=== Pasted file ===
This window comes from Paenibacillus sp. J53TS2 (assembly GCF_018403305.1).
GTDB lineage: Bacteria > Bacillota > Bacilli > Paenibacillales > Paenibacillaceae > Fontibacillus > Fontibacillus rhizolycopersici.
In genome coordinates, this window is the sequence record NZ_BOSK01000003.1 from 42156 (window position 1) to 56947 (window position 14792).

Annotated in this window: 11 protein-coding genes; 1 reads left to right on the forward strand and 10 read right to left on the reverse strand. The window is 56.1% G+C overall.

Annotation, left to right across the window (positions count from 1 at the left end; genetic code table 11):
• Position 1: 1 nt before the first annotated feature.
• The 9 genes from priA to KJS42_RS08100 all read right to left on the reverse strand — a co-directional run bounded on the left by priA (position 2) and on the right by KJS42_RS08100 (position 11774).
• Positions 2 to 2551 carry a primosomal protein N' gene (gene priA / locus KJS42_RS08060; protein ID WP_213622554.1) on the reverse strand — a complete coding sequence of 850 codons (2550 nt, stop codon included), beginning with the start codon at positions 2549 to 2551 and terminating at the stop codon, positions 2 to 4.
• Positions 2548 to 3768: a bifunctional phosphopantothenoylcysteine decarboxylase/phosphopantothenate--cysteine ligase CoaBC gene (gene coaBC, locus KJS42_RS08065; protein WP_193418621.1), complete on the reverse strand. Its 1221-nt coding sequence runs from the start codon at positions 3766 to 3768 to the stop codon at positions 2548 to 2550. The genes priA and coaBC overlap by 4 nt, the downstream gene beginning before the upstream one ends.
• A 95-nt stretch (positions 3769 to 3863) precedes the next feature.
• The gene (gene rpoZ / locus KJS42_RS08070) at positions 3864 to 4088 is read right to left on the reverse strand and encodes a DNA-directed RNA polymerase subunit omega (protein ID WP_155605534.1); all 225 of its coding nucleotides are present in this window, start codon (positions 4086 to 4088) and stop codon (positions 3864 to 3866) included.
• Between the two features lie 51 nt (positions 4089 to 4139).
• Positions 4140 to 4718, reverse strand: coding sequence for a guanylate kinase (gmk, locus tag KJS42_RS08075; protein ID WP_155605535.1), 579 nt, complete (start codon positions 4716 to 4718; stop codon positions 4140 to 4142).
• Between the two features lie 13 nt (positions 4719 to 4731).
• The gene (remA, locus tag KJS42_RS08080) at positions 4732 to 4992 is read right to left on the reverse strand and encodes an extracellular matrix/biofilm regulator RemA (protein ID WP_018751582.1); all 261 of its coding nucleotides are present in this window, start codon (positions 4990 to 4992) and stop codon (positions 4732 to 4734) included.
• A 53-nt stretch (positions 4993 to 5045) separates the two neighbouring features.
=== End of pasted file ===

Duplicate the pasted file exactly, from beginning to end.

This window comes from Paenibacillus sp. J53TS2 (assembly GCF_018403305.1).
GTDB lineage: Bacteria > Bacillota > Bacilli > Paenibacillales > Paenibacillaceae > Fontibacillus > Fontibacillus rhizolycopersici.
In genome coordinates, this window is the sequence record NZ_BOSK01000003.1 from 42156 (window position 1) to 56947 (window position 14792).

Annotated in this window: 11 protein-coding genes; 1 reads left to right on the forward strand and 10 read right to left on the reverse strand. The window is 56.1% G+C overall.

Annotation, left to right across the window (positions count from 1 at the left end; genetic code table 11):
• Position 1: 1 nt before the first annotated feature.
• The 9 genes from priA to KJS42_RS08100 all read right to left on the reverse strand — a co-directional run bounded on the left by priA (position 2) and on the right by KJS42_RS08100 (position 11774).
• Positions 2 to 2551 carry a primosomal protein N' gene (gene priA / locus KJS42_RS08060; protein ID WP_213622554.1) on the reverse strand — a complete coding sequence of 850 codons (2550 nt, stop codon included), beginning with the start codon at positions 2549 to 2551 and terminating at the stop codon, positions 2 to 4.
• Positions 2548 to 3768: a bifunctional phosphopantothenoylcysteine decarboxylase/phosphopantothenate--cysteine ligase CoaBC gene (gene coaBC, locus KJS42_RS08065; protein WP_193418621.1), complete on the reverse strand. Its 1221-nt coding sequence runs from the start codon at positions 3766 to 3768 to the stop codon at positions 2548 to 2550. The genes priA and coaBC overlap by 4 nt, the downstream gene beginning before the upstream one ends.
• A 95-nt stretch (positions 3769 to 3863) precedes the next feature.
• The gene (gene rpoZ / locus KJS42_RS08070) at positions 3864 to 4088 is read right to left on the reverse strand and encodes a DNA-directed RNA polymerase subunit omega (protein ID WP_155605534.1); all 225 of its coding nucleotides are present in this window, start codon (positions 4086 to 4088) and stop codon (positions 3864 to 3866) included.
• Between the two features lie 51 nt (positions 4089 to 4139).
• Positions 4140 to 4718, reverse strand: coding sequence for a guanylate kinase (gmk, locus tag KJS42_RS08075; protein ID WP_155605535.1), 579 nt, complete (start codon positions 4716 to 4718; stop codon positions 4140 to 4142).
• Between the two features lie 13 nt (positions 4719 to 4731).
• The gene (remA, locus tag KJS42_RS08080) at positions 4732 to 4992 is read right to left on the reverse strand and encodes an extracellular matrix/biofilm regulator RemA (protein ID WP_018751582.1); all 261 of its coding nucleotides are present in this window, start codon (positions 4990 to 4992) and stop codon (positions 4732 to 4734) included.
• A 53-nt stretch (positions 4993 to 5045) separates the two neighbouring features.